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Today's Opinions

  • Obit blaming Trump for hastening woman's death should have been published

     When Frances Irene Finley Williams took her last breath on Nov. 21, 2018, her family wanted it known that, while Donald Trump didn’t kill her, he certainly accelerated her demise.

    An 87-year-old spitfire of a lady who had a voracious appetite for news and strong opinions about the direction of the country, she told her daughter about six months before her death, “If I die soon, all this Trump stuff has had an effect.”

    So when her heart and her lungs gave out the day before Thanksgiving, her daughter, Cathy Duff, knew what she had to do.

  • Breathe easy

    More than 50 cities and counties in Kentucky have passed bans on smoking in public places, and we believe Marion County needs to add its name to that list.

    To be honest, we’re pretty darn close to being on that list already.

    Almost all businesses and restaurants in the city and county have made the decision to go smoke-free on their own.

    The final step is for our local leaders to pass a smoke-free workplace ordinance.

    By doing so, they would be making Marion County a healthier place to live and work.

  • Transparency eroding in Frankfort

    Sen. Danny Carroll gave new meaning during the first week of this year’s General Assembly session to the adage “better late than never” by pulling a bill he presented as protecting the personal information of law enforcement officers, judges, social service professionals and even firefighters from criminal crazies seeking retaliation but instead would have greatly increased the burden for law-abiding citizens seeking vital information about their own government.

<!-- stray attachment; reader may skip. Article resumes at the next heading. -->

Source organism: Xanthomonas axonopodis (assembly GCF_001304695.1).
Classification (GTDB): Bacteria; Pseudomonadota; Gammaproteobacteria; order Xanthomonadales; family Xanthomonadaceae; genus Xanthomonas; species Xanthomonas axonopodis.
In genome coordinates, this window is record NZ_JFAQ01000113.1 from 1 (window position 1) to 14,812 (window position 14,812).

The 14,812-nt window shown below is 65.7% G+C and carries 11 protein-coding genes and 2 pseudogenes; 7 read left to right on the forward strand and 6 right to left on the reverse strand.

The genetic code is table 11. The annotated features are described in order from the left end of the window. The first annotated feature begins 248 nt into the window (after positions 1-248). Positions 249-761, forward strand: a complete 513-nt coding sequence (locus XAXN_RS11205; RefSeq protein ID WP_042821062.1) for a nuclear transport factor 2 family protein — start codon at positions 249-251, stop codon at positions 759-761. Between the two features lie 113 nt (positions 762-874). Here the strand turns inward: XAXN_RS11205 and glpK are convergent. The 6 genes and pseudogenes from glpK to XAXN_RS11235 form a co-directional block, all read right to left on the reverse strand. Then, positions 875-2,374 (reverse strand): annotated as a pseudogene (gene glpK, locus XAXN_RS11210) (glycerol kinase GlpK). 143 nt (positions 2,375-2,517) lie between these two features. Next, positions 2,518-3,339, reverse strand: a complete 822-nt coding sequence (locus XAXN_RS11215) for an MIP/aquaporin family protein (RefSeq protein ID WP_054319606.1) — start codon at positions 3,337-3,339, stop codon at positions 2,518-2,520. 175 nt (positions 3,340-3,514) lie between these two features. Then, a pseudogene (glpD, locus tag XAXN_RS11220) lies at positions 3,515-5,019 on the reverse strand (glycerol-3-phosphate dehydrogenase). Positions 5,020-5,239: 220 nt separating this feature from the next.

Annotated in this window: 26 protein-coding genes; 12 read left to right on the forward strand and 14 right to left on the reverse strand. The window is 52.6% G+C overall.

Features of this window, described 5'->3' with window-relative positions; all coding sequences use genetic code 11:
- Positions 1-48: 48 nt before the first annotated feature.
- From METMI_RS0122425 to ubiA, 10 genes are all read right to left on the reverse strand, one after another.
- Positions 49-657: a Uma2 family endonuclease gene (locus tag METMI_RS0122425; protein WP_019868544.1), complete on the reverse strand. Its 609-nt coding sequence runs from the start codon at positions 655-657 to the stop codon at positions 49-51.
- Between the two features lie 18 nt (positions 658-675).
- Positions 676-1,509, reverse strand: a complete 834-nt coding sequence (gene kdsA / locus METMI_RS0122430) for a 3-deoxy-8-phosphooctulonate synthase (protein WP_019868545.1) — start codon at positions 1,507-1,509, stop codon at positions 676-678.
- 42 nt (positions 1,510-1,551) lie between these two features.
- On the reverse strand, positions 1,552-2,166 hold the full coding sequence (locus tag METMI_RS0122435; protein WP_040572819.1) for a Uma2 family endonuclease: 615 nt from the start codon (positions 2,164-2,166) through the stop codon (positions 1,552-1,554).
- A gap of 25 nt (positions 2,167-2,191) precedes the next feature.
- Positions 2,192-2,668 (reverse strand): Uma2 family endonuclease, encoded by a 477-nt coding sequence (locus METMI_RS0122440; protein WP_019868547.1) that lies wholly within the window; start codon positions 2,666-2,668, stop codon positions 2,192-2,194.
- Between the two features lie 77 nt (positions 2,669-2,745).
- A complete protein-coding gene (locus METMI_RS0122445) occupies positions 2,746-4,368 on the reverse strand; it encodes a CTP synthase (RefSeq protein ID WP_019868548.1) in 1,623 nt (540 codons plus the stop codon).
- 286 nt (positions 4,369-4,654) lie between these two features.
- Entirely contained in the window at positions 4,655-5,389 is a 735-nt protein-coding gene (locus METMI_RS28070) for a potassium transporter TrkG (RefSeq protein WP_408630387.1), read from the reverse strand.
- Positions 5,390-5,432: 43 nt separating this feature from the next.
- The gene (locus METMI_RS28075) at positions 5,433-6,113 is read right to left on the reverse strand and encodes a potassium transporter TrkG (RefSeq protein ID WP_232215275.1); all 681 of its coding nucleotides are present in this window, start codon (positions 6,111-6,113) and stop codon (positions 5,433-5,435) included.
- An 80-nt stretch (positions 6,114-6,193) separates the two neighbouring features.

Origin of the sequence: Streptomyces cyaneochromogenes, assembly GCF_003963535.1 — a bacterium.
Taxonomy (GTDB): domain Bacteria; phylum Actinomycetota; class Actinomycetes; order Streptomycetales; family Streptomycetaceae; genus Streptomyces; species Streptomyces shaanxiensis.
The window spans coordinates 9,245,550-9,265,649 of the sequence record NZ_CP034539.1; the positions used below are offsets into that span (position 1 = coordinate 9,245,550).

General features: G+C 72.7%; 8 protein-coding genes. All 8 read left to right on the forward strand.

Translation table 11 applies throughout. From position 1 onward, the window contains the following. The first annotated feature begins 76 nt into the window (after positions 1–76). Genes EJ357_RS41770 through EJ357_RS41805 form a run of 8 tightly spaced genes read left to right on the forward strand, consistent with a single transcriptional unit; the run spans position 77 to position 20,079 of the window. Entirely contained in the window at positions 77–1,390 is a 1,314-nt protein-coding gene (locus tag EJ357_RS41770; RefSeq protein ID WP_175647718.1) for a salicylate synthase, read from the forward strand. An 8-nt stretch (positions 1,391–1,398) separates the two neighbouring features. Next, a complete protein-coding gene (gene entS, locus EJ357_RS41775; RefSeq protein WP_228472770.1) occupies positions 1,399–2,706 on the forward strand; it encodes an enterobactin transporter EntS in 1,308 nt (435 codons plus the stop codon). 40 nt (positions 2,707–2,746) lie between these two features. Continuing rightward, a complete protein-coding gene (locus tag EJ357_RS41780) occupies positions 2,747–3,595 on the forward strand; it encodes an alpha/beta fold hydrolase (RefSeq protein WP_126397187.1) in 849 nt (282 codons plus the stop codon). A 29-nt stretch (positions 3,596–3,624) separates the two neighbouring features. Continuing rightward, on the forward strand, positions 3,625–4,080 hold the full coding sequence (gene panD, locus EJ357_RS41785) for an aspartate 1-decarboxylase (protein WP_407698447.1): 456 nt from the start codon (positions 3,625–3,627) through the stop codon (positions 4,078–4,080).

• A new career in the new year

     As we look forward to the opportunities and possibilities of a new year, many will resolve to improve their career outlooks in 2019. As is the case for any New Year’s resolution, such as eating healthier or saving more money, careful reflection, research and support are critical to your success. 

  • A year in Lebanon

     The start of the New Year - Jan. 3 to be exact - officially marks one year I’ve lived and worked in Lebanon and Marion County.

    One year of writing. More than 250 stories. Thousands of pictures. And many, many people who have invited me into their homes, their businesses, and a few dairy barns, and most importantly, into their lives. 

  • A year in Lebanon

     The start of the New Year - Jan. 3 to be exact - officially marks one year I’ve lived and worked in Lebanon and Marion County.

    One year of writing. More than 250 stories. Thousands of pictures. And many, many people who have invited me into their homes, their businesses, and a few dairy barns, and most importantly, into their lives. 

  • A year in Lebanon

     The start of the New Year - Jan. 3 to be exact - officially marks one year I’ve lived and worked in Lebanon and Marion County.

    One year of writing. More than 250 stories. Thousands of pictures. And many, many people who have invited me into their homes, their businesses, and a few dairy barns, and most importantly, into their lives. 

  • A year in Lebanon

     The start of the New Year - Jan. 3 to be exact - officially marks one year I’ve lived and worked in Lebanon and Marion County.

    One year of writing. More than 250 stories. Thousands of pictures. And many, many people who have invited me into their homes, their businesses, and a few dairy barns, and most importantly, into their lives.